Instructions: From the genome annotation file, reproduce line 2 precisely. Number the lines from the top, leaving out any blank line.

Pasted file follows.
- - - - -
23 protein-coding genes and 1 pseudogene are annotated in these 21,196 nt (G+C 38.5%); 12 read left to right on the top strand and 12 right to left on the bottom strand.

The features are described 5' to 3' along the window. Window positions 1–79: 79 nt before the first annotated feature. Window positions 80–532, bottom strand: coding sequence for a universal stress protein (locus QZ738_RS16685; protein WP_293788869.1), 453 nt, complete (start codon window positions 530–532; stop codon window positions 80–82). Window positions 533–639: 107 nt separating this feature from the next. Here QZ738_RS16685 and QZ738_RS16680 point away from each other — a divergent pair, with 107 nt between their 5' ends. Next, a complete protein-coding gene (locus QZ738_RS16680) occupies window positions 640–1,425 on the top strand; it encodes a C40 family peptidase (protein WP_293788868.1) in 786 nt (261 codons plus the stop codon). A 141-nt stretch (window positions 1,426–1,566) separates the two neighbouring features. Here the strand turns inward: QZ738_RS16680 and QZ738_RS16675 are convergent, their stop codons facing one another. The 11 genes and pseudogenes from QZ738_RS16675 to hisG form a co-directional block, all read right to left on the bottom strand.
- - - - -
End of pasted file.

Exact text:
The features are described 5' to 3' along the window. Window positions 1–79: 79 nt before the first annotated feature. Window positions 80–532, bottom strand: coding sequence for a universal stress protein (locus QZ738_RS16685; protein WP_293788869.1), 453 nt, complete (start codon window positions 530–532; stop codon window positions 80–82). Window positions 533–639: 107 nt separating this feature from the next. Here QZ738_RS16685 and QZ738_RS16680 point away from each other — a divergent pair, with 107 nt between their 5' ends. Next, a complete protein-coding gene (locus QZ738_RS16680) occupies window positions 640–1,425 on the top strand; it encodes a C40 family peptidase (protein WP_293788868.1) in 786 nt (261 codons plus the stop codon). A 141-nt stretch (window positions 1,426–1,566) separates the two neighbouring features. Here the strand turns inward: QZ738_RS16680 and QZ738_RS16675 are convergent, their stop codons facing one another. The 11 genes and pseudogenes from QZ738_RS16675 to hisG form a co-directional block, all read right to left on the bottom strand.